New research shows that sunscreen is harmful to coral reefs, and it is a major cause of their decline throughout the world.
According to newly released research from the Archives of Environmental Contamination and Toxicology, the UV-filtering chemical known as oxybenzone has been found to be damaging to coral reefs. The chemical is found in roughly 3,500 brands of sunscreen worldwide.
The research team was led by Craig Downs. According to Downs, the areas that were found to contain the highest concentration levels of oxybenzone were found in coral reefs around Hawaii and the Caribbean Sea. These areas are particularly popular with tourists, many of whom use sunscreen.
This research helps to explain why baby coral reefs often fail to develop in resort areas that would most likely otherwise contain reefs.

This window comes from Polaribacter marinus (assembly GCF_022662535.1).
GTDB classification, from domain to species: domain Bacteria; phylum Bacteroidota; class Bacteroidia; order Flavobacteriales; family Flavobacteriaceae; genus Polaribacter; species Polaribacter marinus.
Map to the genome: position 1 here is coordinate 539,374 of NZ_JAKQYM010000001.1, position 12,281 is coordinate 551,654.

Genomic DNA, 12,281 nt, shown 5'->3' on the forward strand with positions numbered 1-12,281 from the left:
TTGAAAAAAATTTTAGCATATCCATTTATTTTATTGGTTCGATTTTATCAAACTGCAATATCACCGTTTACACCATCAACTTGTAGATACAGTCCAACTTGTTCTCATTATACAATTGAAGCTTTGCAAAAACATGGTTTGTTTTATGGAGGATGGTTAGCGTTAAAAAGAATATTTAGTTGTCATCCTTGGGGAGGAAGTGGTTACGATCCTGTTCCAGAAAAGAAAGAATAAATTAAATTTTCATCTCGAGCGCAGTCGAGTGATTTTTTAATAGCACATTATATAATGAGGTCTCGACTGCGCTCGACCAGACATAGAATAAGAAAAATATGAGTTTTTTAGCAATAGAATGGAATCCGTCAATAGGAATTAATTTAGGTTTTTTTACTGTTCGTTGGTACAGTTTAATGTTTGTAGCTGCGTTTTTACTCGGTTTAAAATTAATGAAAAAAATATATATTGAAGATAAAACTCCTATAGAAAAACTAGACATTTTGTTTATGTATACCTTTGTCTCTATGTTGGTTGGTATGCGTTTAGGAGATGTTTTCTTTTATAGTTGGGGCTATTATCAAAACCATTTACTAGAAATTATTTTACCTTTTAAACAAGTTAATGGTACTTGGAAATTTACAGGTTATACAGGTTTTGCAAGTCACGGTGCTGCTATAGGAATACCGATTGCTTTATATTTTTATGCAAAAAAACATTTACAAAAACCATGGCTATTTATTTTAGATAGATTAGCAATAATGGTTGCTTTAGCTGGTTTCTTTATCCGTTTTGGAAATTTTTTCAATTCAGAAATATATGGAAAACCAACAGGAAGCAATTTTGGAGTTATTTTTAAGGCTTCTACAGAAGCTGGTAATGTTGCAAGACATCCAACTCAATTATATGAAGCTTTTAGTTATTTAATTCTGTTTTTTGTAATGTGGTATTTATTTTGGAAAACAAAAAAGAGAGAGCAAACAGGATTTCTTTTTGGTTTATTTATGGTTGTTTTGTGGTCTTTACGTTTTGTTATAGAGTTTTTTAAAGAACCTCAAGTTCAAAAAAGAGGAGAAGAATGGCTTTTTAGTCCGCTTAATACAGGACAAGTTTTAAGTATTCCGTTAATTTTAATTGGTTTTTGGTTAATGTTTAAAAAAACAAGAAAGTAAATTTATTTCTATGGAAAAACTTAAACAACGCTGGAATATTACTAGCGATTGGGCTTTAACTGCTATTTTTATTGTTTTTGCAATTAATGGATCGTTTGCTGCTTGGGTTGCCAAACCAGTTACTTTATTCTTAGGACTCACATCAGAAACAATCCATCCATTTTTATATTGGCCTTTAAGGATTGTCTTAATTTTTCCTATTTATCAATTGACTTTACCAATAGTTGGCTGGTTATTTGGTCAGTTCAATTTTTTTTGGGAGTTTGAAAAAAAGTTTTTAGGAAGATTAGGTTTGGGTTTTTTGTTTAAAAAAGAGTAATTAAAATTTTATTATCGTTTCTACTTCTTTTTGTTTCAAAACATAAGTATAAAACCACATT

The scientists say that oxybenzone changes the DNA of coral, making it more prone to fatal bleaching. Oxybenzone can also cause baby coral reefs to become encased in their own skeleton and subsequently die.
Estimates show that somewhere between 6,000 and 14,000 tons of sunscreen lotion ends up in waters that contain coral reefs every year. Much of this sunscreen contains oxybenzone.
It does not take much oxybenzone to cause damage to coral reefs. Damaging effects were seen in waters with a little as 62 parts of oxybenzone per trillion parts of water. That is the equivalent of one drop of water in six and a half Olympic-sized swimming pools.
However, the study shows that concentrations of oxybenzone were up to 12 times greater in the waters of Hawaii and the Caribbean Sea.
Additionally, the Environmental Working Group had stated in the past that the chemical could also be harmful to humans, causing hormonal and cellular changes.
However, the American Academy of Dermatology was quick to defend the chemical by saying that there is no data indicating that it is a health hazard and that it is one of the few known ingredients to protect human skin from harmful UVA and UVB rays.